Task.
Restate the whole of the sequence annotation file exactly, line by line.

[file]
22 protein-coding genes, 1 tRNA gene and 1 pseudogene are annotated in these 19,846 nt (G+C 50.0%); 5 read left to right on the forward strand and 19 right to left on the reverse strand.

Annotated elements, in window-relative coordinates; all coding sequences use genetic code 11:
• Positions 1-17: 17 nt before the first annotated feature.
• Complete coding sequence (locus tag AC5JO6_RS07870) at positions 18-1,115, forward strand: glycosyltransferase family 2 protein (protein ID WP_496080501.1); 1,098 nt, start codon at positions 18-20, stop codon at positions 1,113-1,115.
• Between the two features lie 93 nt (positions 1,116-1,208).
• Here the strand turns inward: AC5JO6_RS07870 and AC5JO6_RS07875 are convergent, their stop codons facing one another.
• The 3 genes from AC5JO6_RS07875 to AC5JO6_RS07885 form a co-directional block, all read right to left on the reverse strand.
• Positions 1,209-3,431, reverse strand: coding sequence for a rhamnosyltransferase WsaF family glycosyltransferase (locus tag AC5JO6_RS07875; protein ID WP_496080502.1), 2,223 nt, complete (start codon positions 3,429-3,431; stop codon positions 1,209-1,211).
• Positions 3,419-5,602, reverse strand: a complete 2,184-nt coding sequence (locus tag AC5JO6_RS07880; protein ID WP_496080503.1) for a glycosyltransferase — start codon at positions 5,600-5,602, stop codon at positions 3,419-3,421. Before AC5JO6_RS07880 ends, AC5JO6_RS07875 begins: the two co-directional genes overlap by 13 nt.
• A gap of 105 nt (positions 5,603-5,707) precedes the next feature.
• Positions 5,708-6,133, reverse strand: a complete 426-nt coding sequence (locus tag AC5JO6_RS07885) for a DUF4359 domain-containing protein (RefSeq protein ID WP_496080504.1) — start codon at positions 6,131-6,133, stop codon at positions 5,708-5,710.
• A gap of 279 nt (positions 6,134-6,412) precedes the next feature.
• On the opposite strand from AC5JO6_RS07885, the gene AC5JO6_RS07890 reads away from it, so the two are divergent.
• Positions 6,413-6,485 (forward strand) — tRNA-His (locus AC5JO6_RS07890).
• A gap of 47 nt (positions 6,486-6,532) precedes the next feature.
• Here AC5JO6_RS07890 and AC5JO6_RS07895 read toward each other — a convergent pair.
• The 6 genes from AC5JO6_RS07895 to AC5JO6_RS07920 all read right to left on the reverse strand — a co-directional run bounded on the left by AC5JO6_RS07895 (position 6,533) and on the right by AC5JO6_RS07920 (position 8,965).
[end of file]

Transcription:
22 protein-coding genes, 1 tRNA gene and 1 pseudogene are annotated in these 19,846 nt (G+C 50.0%); 5 read left to right on the forward strand and 19 right to left on the reverse strand.

Annotated elements, in window-relative coordinates; all coding sequences use genetic code 11:
• Positions 1-17: 17 nt before the first annotated feature.
• Complete coding sequence (locus tag AC5JO6_RS07870) at positions 18-1,115, forward strand: glycosyltransferase family 2 protein (protein ID WP_496080501.1); 1,098 nt, start codon at positions 18-20, stop codon at positions 1,113-1,115.
• Between the two features lie 93 nt (positions 1,116-1,208).
• Here the strand turns inward: AC5JO6_RS07870 and AC5JO6_RS07875 are convergent, their stop codons facing one another.
• The 3 genes from AC5JO6_RS07875 to AC5JO6_RS07885 form a co-directional block, all read right to left on the reverse strand.
• Positions 1,209-3,431, reverse strand: coding sequence for a rhamnosyltransferase WsaF family glycosyltransferase (locus tag AC5JO6_RS07875; protein ID WP_496080502.1), 2,223 nt, complete (start codon positions 3,429-3,431; stop codon positions 1,209-1,211).
• Positions 3,419-5,602, reverse strand: a complete 2,184-nt coding sequence (locus tag AC5JO6_RS07880; protein ID WP_496080503.1) for a glycosyltransferase — start codon at positions 5,600-5,602, stop codon at positions 3,419-3,421. Before AC5JO6_RS07880 ends, AC5JO6_RS07875 begins: the two co-directional genes overlap by 13 nt.
• A gap of 105 nt (positions 5,603-5,707) precedes the next feature.
• Positions 5,708-6,133, reverse strand: a complete 426-nt coding sequence (locus tag AC5JO6_RS07885) for a DUF4359 domain-containing protein (RefSeq protein ID WP_496080504.1) — start codon at positions 6,131-6,133, stop codon at positions 5,708-5,710.
• A gap of 279 nt (positions 6,134-6,412) precedes the next feature.
• On the opposite strand from AC5JO6_RS07885, the gene AC5JO6_RS07890 reads away from it, so the two are divergent.
• Positions 6,413-6,485 (forward strand) — tRNA-His (locus AC5JO6_RS07890).
• A gap of 47 nt (positions 6,486-6,532) precedes the next feature.
• Here AC5JO6_RS07890 and AC5JO6_RS07895 read toward each other — a convergent pair.
• The 6 genes from AC5JO6_RS07895 to AC5JO6_RS07920 all read right to left on the reverse strand — a co-directional run bounded on the left by AC5JO6_RS07895 (position 6,533) and on the right by AC5JO6_RS07920 (position 8,965).